Suffering, wrote Auden, takes place ‘while someone else is eating or opening a window or just walking dully along’. His poem ‘Musée des Beaux Arts’ emphasises the mundanity of pain (‘even the dreadful martyrdom must run its course/ Anyhow in a corner, some untidy spot’) and how irrelevant it is to all but the sufferer: ‘Everything turns away quite leisurely from the disaster.’
Alice McDermott’s eighth novel, The Ninth Hour, is peopled by women who refuse to turn away from the disasters of others. The ‘untidy spot’ is Brooklyn, sometime in the first half of the 20th century, and the unsung heroines with no time for leisure are the Little Nursing Sisters of the Sick Poor.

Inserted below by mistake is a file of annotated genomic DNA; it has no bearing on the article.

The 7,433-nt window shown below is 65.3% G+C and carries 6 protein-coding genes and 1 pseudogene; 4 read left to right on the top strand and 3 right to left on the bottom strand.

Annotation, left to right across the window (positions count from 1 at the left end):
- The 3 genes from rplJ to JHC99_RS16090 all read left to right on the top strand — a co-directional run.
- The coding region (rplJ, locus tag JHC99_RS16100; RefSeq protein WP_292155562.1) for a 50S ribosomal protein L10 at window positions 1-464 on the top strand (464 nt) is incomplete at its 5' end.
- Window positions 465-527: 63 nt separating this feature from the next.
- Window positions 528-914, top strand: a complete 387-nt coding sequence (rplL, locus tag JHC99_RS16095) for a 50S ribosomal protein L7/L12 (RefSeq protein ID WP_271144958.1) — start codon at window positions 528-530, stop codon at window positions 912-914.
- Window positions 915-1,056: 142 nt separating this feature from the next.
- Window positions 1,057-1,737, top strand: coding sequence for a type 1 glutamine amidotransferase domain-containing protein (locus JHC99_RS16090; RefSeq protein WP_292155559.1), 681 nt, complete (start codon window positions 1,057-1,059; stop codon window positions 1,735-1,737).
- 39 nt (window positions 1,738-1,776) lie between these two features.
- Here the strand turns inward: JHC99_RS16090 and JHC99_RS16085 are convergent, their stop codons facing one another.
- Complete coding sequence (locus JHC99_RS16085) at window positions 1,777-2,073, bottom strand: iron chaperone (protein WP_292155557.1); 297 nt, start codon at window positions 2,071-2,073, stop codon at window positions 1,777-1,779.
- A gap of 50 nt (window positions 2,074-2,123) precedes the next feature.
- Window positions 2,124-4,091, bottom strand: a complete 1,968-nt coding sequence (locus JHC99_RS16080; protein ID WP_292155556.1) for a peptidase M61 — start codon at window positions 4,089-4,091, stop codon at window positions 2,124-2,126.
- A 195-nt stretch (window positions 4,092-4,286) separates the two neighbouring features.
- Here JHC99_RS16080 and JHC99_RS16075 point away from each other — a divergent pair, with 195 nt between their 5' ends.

The novel follows various members of the city convent — bravely aging Sister St Saviour, austere Sister Lucy, warm, passionate little Sister Jean — into ‘the hidden rooms of the city’s most desolate’, where they change the dressings on the sores of old women, wash the bedridden and comfort the bereaved. One young widow, Annie, forges lifelong ties to the convent: after her husband commits suicide, the nuns arrange employment for her in their laundry. Annie takes her baby daughter Sally to work with her every day, and so the girl grows up among the Sisters, much loved yet confused as to whether her vocation is a true calling or simply the result of proximity to these unflaggingly selfless women.
Irish Catholics in America: this is well-trodden territory for McDermott, and ramshackle, impoverished Brooklyn is evoked with confidence and precision. Frequent shifts between the many characters and time periods are deftly managed. Yet the novel as a whole doesn’t do its rich subject justice. How best to do good, to be good, to shoulder some of the world’s suffering without letting it cripple you: McDermott’s answers to these major questions are compromised by clumsiness.